Today is a day for clichés, so for this Valentine’s Day, I am going to share with you how to shuck an oyster. Someone out there will be eating raw oysters and shucking for the first time today. If not done correctly, you can damage the meat, get shell in with the oyster, or worse, you can cut yourself badly.
It took me a long time to appreciate the raw oyster (after an awful bout of red tide), but now I whole-heartedly enjoy the experience.
How to shuck:
1. Make sure oysters are still alive by checking that their shells are tightly closed.
2. Scrub oysters with a stiff brush under running water.
3. Hold oyster in the palm of your hand with a towel so that you don’t accidentally cut yourself. Work over a bowl so that you can catch the oyster’s juices.
4. Position the oyster in your hand with the cup-side down – so that its curved shell faces down and its flatter side faces up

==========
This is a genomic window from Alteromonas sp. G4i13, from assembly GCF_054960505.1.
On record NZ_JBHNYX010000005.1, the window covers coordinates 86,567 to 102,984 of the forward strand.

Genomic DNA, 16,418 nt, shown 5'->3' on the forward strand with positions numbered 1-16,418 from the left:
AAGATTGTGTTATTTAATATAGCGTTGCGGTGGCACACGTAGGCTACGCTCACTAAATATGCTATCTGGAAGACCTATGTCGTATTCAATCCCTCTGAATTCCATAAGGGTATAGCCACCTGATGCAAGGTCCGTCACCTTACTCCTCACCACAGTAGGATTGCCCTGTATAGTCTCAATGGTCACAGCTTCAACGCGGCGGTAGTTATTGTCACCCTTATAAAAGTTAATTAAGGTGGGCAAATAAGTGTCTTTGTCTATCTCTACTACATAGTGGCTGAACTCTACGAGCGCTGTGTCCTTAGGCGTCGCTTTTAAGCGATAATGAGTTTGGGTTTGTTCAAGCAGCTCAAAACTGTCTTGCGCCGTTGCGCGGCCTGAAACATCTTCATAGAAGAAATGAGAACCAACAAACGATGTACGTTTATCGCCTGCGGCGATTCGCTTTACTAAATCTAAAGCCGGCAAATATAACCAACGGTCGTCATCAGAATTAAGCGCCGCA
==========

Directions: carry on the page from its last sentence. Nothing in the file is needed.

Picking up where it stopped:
5. Insert a paring or oyster knife between the shells, near the hinge.
6. Twist the knife so that the oyster’s muscles are detached.
7. Remove the top shell.
8. Scrape the meat from the top shell into the bottom shell.
9. Use the knife to cut the oyster from the bottom shell, or serve it on the half shell on a bed of ice or rock salt.
How to season:
Here are some seasoning ideas that I learned from Curious Oyster Catering.
Any and all of these would be delicious with your raw oysters. Try different ones and remember to not overdo it, otherwise you will no longer taste the natural flavour of the oysters.
- lemon/lemon zest and coarse salt (Be creative with your salt. These days there are many different types of salt on the market; for a good variety try Sea to Sky Seasonings)
- mignonette sauce – fresh cracked pepper, minced shallots, and red wine vinegar
- fresh grated horseradish (my personal favourite)
- small teaspoon of fresh tomato salsa or salsa verde
- a few drops of tabasco sauce
- homemade cocktail sauce
Look out for more oyster seasoning recipes to come in future posts.
For the sustainable seafood choice, select farmed oysters.
Sources: eHow Food